The Judiciary has broken its silence in the alleged plan to swear-in National Super Alliance (NASA) leader Raila Odinga.
Speaking on Friday, Chief Registrar of the Judiciary, Anne Amadi said the judiciary had not received any notices on the planned inauguration of the opposition leader.
"The Judiciary has not been notified on the inauguration ceremony planned by the Opposition party," Amadi said while responding to a question by a journalist at Pride Inn Hotel on whether the judiciary will be part of Odinga's swearing-in.
On Tuesday, Raila announced he would take oath of office as the fifth President of Kenya on December 12th.
“Uhuru Kenyatta is not the president of Kenya. We do not recognise the October 28 election, that was a fake election. 83% of the population boycotted the election,” he said.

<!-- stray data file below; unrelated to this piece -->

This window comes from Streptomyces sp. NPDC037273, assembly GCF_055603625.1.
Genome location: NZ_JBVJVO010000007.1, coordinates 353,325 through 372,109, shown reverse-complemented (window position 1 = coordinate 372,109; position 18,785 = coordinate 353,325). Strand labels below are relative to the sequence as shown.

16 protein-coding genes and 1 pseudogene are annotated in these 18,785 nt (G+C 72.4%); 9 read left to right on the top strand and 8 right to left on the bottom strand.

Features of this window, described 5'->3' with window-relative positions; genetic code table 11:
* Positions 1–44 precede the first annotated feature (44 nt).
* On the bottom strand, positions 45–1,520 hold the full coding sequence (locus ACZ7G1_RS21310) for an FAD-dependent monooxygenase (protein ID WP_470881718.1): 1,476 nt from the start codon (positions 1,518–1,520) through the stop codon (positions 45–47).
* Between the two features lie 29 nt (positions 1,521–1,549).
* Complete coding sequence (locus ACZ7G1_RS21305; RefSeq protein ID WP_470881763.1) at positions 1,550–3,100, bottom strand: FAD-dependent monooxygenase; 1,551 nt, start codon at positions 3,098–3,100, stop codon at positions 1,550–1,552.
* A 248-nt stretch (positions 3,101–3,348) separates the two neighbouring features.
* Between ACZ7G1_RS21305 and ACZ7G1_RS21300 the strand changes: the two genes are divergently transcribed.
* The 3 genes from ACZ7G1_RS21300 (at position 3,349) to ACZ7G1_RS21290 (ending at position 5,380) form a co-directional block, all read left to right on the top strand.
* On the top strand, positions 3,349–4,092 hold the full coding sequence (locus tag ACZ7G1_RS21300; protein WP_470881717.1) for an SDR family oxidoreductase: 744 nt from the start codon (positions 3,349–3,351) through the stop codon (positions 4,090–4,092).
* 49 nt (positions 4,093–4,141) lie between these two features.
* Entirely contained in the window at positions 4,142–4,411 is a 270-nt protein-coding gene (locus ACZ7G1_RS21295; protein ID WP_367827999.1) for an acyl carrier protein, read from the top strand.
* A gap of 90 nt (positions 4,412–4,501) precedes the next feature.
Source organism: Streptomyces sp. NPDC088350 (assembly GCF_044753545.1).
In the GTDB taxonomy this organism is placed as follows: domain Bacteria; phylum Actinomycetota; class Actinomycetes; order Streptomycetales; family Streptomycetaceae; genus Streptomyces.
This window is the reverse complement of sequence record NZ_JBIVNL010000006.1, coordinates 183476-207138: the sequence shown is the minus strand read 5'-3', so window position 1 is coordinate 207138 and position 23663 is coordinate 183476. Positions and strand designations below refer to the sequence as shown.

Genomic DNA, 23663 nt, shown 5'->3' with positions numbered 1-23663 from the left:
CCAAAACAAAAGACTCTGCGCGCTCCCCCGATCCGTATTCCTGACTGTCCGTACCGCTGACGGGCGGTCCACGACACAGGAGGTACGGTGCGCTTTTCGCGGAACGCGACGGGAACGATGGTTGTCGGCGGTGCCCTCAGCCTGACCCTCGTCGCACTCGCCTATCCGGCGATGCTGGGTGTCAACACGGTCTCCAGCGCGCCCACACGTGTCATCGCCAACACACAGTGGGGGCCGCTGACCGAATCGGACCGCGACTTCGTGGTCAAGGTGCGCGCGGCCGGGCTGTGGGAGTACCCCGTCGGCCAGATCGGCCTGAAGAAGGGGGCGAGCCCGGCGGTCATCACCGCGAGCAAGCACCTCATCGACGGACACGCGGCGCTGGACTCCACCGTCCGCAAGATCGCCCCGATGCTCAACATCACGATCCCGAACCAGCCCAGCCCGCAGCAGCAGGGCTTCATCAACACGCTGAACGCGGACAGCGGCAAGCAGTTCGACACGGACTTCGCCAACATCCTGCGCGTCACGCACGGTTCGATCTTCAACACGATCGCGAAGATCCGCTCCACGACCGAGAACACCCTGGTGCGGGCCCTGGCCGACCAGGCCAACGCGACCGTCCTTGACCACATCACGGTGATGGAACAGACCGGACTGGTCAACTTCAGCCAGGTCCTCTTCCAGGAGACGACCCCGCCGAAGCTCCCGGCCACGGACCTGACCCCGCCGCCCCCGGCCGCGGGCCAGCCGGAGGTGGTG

“Nyinyi mnajua Raila Odinga si muoga… Hapa Uganda, Besigye aliapishwa kama Rais, wiki jana kule Zimbabwe Mnangagwa aliapisha. Basi, tutaapisha, hatutaki kuapisha kama Besigye, tutaapisha kama Mnangagwa ambaye aliapishwa na akaingia Ikulu,” he added.
“I will be sworn in as President of Kenya on Jamhuri Day (December 12) through the people’s assembly, and go to State House. We will meet to discuss the matter and direct on the way forward,” Raila said hours after President Uhuru Kenyatta’s inauguration for a second term.
Speaking during an interview with CNN this week, Raila declined to shed more light in his swearing in, saying a team of experts was dealing with the matter.
"This matter is being discussed within our coalition and among our experts and the strategic team," Mr Odinga divulged.
"I rather want to leave it to them to come up with a clear roadmap on how we are going to get there," he noted.
Amadi administered the oath office to President Kenyatta and Deputy President William Ruto in the presence of Chief Justice David Maraga at Kasarani Stadium on Tuesday.